U.S. Treasury yields rose on Friday after the Federal Reserve's preferred gauge of inflation came in higher than expected on a year-over-year basis.
The yield on the 10-year Treasury note was up about 8 basis points to 3.751%, while the yield on the 2-year U.S. Treasury note rose 6 basis points to 4.327%.
Yields and price move in opposite directions. One basis point equals 0.01%.
On Friday the Bureau of Economic Analysis reported that core personal consumption expenditures price index, which excludes food and energy prices, climbed 4.7% in November from the year-earlier period, while economists polled by Dow Jones expected a gain of 4.6%. Month over month, the index advanced 0.2%, matching expectations.
Global bond markets sold off this week after the Bank of Japan tweaked its yield curve controls, in a move aimed at cushioning the effects of protracted monetary stimulus measures.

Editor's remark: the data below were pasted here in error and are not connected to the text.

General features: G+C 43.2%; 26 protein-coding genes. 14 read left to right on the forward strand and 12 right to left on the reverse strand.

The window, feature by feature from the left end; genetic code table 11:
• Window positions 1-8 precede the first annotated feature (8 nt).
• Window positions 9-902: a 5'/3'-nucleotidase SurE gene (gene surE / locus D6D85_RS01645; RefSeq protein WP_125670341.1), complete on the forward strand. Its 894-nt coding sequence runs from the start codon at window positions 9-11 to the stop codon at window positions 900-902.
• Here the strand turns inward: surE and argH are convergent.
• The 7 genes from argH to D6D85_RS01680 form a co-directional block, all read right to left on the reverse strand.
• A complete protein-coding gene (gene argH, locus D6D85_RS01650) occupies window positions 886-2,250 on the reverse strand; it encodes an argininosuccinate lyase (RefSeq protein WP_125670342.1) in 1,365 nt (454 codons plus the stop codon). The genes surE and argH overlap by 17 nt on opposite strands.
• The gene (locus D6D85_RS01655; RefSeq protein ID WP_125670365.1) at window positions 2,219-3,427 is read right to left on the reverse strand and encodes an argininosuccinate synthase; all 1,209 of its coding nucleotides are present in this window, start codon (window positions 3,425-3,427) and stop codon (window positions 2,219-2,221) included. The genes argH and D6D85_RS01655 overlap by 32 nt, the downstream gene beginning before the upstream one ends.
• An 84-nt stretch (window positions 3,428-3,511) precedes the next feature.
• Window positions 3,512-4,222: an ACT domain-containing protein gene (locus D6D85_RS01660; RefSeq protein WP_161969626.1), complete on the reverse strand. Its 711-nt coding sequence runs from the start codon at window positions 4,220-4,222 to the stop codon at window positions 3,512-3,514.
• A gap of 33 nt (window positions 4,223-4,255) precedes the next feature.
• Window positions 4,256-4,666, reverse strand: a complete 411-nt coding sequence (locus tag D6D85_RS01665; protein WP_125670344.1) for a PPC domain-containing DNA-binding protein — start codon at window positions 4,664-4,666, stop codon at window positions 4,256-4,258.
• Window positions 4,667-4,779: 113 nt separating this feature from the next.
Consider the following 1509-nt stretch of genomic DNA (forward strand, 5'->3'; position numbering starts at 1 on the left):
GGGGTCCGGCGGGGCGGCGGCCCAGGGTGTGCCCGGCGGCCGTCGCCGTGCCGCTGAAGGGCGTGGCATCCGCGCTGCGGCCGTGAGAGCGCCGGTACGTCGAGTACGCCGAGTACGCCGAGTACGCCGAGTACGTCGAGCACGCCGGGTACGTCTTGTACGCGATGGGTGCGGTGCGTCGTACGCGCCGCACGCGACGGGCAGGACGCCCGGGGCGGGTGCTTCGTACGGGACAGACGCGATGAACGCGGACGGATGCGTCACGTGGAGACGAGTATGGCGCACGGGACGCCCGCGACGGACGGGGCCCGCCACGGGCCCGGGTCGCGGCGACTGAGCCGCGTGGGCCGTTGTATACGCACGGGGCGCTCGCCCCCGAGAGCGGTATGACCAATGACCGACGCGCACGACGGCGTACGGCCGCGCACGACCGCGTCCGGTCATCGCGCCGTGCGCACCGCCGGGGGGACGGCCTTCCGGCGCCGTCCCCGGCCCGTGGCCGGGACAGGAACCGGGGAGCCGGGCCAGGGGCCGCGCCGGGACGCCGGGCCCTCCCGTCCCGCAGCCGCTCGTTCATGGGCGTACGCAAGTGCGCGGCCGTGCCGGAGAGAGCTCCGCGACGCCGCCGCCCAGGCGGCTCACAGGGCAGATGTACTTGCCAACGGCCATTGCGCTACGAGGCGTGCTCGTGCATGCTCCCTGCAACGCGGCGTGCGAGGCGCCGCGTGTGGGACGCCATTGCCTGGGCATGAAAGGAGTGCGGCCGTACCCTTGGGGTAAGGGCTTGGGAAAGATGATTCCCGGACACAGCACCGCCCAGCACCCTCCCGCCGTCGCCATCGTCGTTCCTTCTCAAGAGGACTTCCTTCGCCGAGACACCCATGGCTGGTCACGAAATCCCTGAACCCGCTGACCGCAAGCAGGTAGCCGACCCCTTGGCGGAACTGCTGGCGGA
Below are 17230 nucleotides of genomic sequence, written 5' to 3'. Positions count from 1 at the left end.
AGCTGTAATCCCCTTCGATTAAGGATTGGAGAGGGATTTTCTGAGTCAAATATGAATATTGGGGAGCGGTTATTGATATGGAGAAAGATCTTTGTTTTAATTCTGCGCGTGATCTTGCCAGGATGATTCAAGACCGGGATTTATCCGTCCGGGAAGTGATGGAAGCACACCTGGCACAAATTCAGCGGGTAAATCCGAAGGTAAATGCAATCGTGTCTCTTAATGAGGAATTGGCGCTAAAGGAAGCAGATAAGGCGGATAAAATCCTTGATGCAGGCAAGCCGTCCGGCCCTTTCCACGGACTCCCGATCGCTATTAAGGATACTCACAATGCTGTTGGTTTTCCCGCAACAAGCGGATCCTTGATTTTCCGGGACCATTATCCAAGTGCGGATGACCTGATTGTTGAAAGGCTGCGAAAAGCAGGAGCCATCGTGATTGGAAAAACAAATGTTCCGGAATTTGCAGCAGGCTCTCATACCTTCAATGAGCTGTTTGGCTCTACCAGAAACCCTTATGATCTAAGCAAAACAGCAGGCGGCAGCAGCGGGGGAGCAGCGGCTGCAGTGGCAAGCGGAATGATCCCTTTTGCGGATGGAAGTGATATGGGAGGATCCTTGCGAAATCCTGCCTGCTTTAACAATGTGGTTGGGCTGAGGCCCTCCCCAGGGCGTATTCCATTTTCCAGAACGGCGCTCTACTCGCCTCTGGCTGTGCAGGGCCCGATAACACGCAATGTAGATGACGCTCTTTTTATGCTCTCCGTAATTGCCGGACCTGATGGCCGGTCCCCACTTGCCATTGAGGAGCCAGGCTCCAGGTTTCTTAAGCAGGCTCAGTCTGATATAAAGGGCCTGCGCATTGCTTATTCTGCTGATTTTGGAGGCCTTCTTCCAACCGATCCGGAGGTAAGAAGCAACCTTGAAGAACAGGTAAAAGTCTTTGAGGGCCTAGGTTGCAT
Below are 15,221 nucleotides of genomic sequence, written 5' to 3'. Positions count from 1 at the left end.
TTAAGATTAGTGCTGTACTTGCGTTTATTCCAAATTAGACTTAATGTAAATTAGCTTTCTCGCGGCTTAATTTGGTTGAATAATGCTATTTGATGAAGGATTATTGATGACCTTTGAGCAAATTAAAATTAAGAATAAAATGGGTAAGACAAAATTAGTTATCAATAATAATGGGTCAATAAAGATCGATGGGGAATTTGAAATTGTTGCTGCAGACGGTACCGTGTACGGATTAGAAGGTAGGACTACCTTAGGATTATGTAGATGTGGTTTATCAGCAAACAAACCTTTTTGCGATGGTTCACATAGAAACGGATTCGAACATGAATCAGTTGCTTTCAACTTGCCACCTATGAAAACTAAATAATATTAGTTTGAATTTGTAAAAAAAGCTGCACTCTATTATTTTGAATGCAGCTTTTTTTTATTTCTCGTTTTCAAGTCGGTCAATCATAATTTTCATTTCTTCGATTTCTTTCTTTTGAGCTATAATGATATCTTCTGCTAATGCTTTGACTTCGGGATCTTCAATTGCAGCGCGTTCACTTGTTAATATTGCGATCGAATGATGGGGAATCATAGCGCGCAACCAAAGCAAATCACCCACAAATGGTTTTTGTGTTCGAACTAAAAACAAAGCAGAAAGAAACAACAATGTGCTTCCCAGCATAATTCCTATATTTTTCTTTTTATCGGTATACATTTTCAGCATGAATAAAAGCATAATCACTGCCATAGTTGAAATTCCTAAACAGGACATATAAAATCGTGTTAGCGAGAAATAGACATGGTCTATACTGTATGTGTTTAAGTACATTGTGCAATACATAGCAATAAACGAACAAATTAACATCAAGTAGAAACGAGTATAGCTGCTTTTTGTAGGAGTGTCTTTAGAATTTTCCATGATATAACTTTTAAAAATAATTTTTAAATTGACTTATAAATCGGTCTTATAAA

Yields have been rising throughout the week as Fed investors continue to fret over the chances of a recession and what that could mean for monetary policy.
U.S. government data released on Thursday, however, showed gross domestic product increased at an annual rate of 3.2% in the third quarter, higher than a previous estimate of 2.9%. The economy contracted 0.6% in the second quarter.
The Fed has been hiking rates aggressively to try to bring down inflation and has signaled further rises could be ahead. The central bank is expecting to hike its benchmark rate to 5.1% before it can get inflation under control.
— CNBC's Samantha Subin contributed to this report.